gay male sex workers

Velvet Collar is a comic book series written and produced by worker Bryan Knight and drawn by queer comic artist Dave Davenport. It depicts the lives of five male sex workers. In the course of the series’ narrative, an escort listing service is shut down by the feds—a thinly-veiled representation of the Rentboy raid and subsequent prosecutions.

Dale Corvino, who as Ask Dominick was Rentboy’s advice blogger, interviewed the creators of the comic series for Tits and Sass. He spoke with Knight in person in New York, while corresponding with Davenport, who is based in Los Angeles. Corvino is now a board member of the Red Umbrella Project (RedUP). The org’s 2014 documentary Red Umbrella Diaries was generously supported by Rentboy’s founder, Jeffrey Hurant. RedUP will be coordinating with SWOP Behind Bars to provide support for Jeffrey while he serves his sentence related to the Rentboy prosecution. Of this effort, RedUP Program Director Lola Garcia says, “While workers are our primary concern, nobody deserves to be jailed for involvement in the sex trade, provided they are not coercing sex workers (i.e. sex traffickers).”

The interview that follows has been edited for length from Corvino’s emails with Davenport and a transcription of Corvino’s conversation with Knight.

Dale Corvino: The Velvet Collar Kickstarter discusses representation of sex workers in alternative comics. Chester Brown is probably the most prominent creator who mines the topic, but he is admittedly writing from the trick’s perspective. Other depictions often feature characters with limited agency, as you point out. (Though there are a few inspiring exceptions to this rule.) In the queer comic space, sexuality is often depicted; sex work rarely. Does the project of depicting workers as fully realized protagonists in the comic space challenge both the comic genre and the queer comic sub-genre?

Dave Davenport: Definitely. But I’ve known sex workers at all points of my life, a good deal of my friends have been so at one time or another, and I may have had to hustle to make the rent at one point in my life. It’s a part of life, it always has been, and always will be. It needs to be a part of comics as well.

Bryan Knight: First, I’m telling stories about real people who have done or are doing illegal things…and whatever ethics we may have about it, there’s that first fundamental block. The practice has a long stigma and people are going to reflexively flinch. Second thing, there’s sex. There’s graphic sex. I made the choice not to censor that part of their lives because it happens. Not only in the transactional sense, but as a part of their private lives…it’s about as real an experience as I could fully capture.

As for queer comics…in early queer comics, we didn’t worry about mainstream acceptance, we made it for our friends. We weren’t concerned about sales or reputation because we were already fucked!

Right now gays are in the mainstream, we have marriage, and part of that strategy has been desexualizing everything we are so this particular comic pushes us back into that realm where sex and identity are intertwined…the narratives of acceptance have been, “We’re just like you!” but the truth is, we’re not…a lot of naked truths get exposed and that’s what I plan to bring to the comic genre.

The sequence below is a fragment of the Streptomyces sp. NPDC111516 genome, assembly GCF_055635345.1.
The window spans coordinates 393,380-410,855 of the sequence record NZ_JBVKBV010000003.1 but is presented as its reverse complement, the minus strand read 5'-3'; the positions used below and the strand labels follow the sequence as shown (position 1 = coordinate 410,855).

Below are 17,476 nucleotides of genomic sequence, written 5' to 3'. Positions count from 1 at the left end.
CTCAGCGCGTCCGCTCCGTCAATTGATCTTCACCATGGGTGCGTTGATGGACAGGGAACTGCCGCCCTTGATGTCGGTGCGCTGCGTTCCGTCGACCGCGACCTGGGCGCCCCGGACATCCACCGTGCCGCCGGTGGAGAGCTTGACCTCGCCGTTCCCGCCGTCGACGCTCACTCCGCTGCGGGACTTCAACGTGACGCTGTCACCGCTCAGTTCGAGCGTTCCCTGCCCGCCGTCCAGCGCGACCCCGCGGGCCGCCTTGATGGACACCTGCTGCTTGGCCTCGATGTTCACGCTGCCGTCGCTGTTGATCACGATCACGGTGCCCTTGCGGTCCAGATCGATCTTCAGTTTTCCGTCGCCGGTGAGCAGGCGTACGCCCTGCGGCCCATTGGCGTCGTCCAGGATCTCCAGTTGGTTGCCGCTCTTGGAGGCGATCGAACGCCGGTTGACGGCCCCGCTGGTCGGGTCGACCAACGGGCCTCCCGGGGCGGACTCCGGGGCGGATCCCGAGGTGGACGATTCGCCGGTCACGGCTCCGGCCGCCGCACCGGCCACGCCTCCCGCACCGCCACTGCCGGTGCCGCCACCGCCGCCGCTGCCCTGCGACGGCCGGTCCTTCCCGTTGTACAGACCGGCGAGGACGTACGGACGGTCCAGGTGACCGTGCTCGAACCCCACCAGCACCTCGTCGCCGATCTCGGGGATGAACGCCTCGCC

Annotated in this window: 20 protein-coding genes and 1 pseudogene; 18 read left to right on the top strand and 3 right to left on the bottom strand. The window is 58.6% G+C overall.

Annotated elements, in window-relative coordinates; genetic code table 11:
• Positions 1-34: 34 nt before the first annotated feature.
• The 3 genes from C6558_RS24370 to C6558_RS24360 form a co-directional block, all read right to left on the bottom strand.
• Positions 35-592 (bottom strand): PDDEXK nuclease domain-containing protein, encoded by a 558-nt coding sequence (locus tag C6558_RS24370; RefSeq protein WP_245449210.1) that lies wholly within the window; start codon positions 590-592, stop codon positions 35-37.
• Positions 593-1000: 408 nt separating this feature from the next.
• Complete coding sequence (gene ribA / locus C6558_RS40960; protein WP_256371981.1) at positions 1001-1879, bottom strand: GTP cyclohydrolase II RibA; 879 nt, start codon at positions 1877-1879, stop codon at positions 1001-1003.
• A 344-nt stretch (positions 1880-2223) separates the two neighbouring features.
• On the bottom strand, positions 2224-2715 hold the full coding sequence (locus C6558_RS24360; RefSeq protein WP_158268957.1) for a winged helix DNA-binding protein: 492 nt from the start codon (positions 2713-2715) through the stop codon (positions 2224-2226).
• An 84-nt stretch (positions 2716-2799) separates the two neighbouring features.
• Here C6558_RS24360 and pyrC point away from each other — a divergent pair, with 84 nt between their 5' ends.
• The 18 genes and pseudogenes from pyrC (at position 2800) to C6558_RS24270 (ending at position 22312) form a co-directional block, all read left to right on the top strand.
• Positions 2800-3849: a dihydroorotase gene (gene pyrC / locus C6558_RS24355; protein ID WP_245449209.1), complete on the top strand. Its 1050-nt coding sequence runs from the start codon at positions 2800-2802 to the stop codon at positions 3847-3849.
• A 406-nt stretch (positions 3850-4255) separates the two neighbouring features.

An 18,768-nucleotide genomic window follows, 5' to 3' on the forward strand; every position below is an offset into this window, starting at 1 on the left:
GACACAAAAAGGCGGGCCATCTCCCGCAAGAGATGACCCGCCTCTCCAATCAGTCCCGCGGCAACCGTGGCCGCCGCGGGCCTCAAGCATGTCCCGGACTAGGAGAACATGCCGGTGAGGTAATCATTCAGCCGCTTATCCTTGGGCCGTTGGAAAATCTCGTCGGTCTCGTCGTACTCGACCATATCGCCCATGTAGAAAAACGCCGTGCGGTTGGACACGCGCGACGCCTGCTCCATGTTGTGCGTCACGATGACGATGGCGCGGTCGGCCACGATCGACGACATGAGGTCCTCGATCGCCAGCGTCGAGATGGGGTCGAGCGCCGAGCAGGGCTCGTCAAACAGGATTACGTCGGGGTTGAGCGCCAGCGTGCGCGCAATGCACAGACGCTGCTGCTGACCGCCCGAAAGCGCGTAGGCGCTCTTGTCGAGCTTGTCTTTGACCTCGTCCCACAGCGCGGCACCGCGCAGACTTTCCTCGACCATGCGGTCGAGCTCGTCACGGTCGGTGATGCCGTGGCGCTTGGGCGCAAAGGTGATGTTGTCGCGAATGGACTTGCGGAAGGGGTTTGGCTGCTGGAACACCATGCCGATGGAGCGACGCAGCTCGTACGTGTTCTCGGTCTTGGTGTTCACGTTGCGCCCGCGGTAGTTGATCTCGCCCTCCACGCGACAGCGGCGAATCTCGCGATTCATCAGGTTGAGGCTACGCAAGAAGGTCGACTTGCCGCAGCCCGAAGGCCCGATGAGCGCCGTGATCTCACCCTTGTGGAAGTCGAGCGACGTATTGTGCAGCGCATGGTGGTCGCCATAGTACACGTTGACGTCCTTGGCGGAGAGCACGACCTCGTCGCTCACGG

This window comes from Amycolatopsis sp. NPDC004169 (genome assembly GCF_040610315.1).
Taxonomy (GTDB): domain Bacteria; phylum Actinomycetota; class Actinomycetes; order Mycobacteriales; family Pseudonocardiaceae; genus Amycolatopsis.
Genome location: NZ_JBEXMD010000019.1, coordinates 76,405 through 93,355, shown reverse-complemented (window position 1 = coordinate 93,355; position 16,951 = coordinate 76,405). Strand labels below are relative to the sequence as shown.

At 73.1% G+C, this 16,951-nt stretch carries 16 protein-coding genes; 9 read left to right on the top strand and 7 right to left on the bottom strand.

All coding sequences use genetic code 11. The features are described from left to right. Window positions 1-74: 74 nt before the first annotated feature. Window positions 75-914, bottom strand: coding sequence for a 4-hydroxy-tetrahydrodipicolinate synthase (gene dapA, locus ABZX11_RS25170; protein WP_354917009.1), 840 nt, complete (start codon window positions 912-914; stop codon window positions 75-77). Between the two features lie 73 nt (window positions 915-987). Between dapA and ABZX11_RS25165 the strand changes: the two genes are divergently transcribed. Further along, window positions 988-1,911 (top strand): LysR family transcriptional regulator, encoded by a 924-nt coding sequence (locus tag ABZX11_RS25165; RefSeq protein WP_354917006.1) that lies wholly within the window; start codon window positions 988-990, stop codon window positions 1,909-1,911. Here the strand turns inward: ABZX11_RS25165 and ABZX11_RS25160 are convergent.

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Monica at a protest last May. (Photo via SWOP Phoenix Facebook page, courtesy of Jones and SWOP Phoenix)

Monica Jones at a protest last May. (Photo via SWOP-Phoenix Facebook page, courtesy of Jones and SWOP-Phoenix)

Monica Jones’ conviction for “manifesting intent to commit prostitution” was overturned this week! Jones said:

…My conviction being vacated is important but it is a small win in our larger fight for justice. There are so many trans women and cisgender women who might be charged under this law in Phoenix and similar laws across the country. There is so much more work that needs to be done so that no one will have to face what I have no matter who they are or what past convictions they have.

Tits and Sass contributor and Portland dancer Elle Stanger is quoted extensively in this Willamette Week article about Oregon strippers drafting two workplace protection bills for the consideration of the state legislature.

According to UNAIDS, the Asia-Pacific region will not meet the current goals of ending the HIV epidemic in fifteen years unless these countries change laws which are currently hostile to vulnerable target demographics. Unfortunately, US moralism has tied a lot of funding up in ways that mandate such unfriendly legislation, so it becomes a race to see which matters more: ending HIV… or funding.

Quelle surprise: brothels are run like businesses!  The women who work at them are like women anywhere else!  Insert mandatory crack about fake names here:

The receptionist politely rattles off a roster of exotic names, “Armani, Honey, Candy, Diamond …” names which I’m quietly confident wouldn’t be found on any of the ladies’ driver’s licences.

I see what you did there.

The nuns of the Chicago Convent of the Missionary Sisters of St. Charles Borromeo are suing nearby strip club Allure, claiming that it’s a venue for prostitution.  This is their second attempt to close the club; the first involved them picketing it for violating zoning laws.  This is one lawsuit where I hope the club wins.

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